Poll: 1 in 4 Americans Directly Impacted by Opioid Misuse

National Safety Council to launch education campaign

One in four Americans personally knows someone who has overdosed or died from an opioid overdose, knows someone who has become addicted to opioids, or has become addicted themselves, according to a new poll from the National Safety Council (NSC).

The opioid crisis is the worst drug epidemic in recorded U.S. history. Yet despite the depth of the crisis, 40% of Americans are not concerned about prescription pain medication as a health and safety threat to their family—perhaps because they do not know what they are being prescribed.

Other key survey findings include:

  • Just 20% are very confident they can spot the signs of an overdose.
  • 56% say they can spot the signs of misuse or abuse; however, only 28% are very confident they would know where to go if someone close to them needed treatment.
  • 63% of Americans believe opioids are very addictive, but only 43% consider fentanyl to be very addictive—even though it is significantly stronger than morphine and heroin and can cause a fatal overdose simply by inhaling it.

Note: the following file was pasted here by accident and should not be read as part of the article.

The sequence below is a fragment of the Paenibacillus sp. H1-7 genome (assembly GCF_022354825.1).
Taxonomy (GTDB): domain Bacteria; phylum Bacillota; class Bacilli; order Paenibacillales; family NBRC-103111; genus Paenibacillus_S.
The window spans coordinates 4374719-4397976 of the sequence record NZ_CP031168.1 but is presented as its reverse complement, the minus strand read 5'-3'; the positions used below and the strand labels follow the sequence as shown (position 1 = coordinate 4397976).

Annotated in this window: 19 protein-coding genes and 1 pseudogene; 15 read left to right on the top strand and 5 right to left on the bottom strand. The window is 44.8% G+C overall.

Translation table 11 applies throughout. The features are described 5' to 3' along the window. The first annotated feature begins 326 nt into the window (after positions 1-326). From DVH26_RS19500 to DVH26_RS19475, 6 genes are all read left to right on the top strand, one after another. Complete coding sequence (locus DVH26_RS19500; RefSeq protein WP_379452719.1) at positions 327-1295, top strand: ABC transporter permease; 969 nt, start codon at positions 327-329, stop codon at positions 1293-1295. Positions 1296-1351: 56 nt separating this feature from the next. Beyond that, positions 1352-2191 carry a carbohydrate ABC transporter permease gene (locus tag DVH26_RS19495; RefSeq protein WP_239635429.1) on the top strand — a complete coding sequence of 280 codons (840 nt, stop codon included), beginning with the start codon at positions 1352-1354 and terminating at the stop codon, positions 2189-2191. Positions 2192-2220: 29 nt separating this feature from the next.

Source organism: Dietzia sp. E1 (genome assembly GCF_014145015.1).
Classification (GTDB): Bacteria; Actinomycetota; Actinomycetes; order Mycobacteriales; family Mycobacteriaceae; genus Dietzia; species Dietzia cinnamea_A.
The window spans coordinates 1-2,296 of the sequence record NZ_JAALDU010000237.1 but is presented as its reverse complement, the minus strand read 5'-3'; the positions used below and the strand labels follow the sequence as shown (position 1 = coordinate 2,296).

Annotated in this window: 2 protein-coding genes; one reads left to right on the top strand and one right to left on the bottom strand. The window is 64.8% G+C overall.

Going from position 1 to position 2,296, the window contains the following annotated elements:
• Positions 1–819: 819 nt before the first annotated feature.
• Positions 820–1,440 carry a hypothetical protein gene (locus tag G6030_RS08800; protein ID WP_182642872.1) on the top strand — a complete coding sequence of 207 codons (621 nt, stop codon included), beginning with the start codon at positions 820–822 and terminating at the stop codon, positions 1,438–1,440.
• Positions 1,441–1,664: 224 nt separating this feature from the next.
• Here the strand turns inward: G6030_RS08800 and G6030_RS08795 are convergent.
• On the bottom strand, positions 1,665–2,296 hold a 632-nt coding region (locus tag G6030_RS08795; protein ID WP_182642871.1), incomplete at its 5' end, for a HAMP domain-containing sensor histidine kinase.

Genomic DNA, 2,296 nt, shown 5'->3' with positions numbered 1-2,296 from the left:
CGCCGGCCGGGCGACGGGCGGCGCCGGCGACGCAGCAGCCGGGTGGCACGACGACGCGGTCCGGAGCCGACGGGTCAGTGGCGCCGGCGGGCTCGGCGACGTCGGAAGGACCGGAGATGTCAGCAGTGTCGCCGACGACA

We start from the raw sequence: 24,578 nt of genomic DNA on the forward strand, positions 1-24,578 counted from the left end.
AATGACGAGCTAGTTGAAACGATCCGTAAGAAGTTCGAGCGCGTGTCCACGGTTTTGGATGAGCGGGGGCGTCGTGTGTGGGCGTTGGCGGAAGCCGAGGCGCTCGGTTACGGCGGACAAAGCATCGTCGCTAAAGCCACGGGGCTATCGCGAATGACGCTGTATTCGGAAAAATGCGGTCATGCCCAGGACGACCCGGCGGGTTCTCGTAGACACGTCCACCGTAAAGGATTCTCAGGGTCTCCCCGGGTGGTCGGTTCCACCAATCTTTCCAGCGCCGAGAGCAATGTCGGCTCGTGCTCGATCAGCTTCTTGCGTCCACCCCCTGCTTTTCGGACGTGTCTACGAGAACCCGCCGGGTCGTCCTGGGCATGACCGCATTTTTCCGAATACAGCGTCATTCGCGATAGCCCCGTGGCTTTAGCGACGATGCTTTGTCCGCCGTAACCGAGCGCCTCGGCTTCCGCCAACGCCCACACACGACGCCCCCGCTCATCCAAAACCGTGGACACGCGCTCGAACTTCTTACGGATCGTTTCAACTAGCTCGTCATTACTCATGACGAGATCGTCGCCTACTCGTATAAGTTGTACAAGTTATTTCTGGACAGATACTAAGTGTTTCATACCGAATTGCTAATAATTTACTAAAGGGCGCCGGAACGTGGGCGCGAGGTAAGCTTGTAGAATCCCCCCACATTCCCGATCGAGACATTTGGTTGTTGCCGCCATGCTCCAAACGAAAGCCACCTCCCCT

• Only 16% of those who start taking an opioid say they are concerned about addiction.
  • 31% of Americans keep their prescription drugs for future use—a risky practice given many people with opioid misuse disorders get the drugs from friends or family who may not be disposing of them properly.

The NSC is launching a nationwide public education campaign that literally puts a face on the opioid epidemic. “Stop Everyday Killers” begins with the unveiling of “Prescribed to Death: A Memorial to the Victims of the Opioid Crisis in Chicago.” The exhibit includes a memorial wall made of pills—carved with faces that represent the 22,000 people lost last year to prescription opioid overdose.

To reduce the number of opioids in circulation, NSC has created "Opioids: Warn Me" labels for insurance and pharmacy cards. These labels are intended to prompt a critical conversation between patients and prescribers about the risks of taking opioids and possible alternatives. The survey found one in three Americans prescribed an opioid in the last three years did not realize they were taking an opioid. As part of the campaign, Stericycle is providing pre-paid Seal&Send envelopes for returning unused medications. Stericycle is the Council's disposal partner on the campaign.

Source: NSC; November 9, 2017.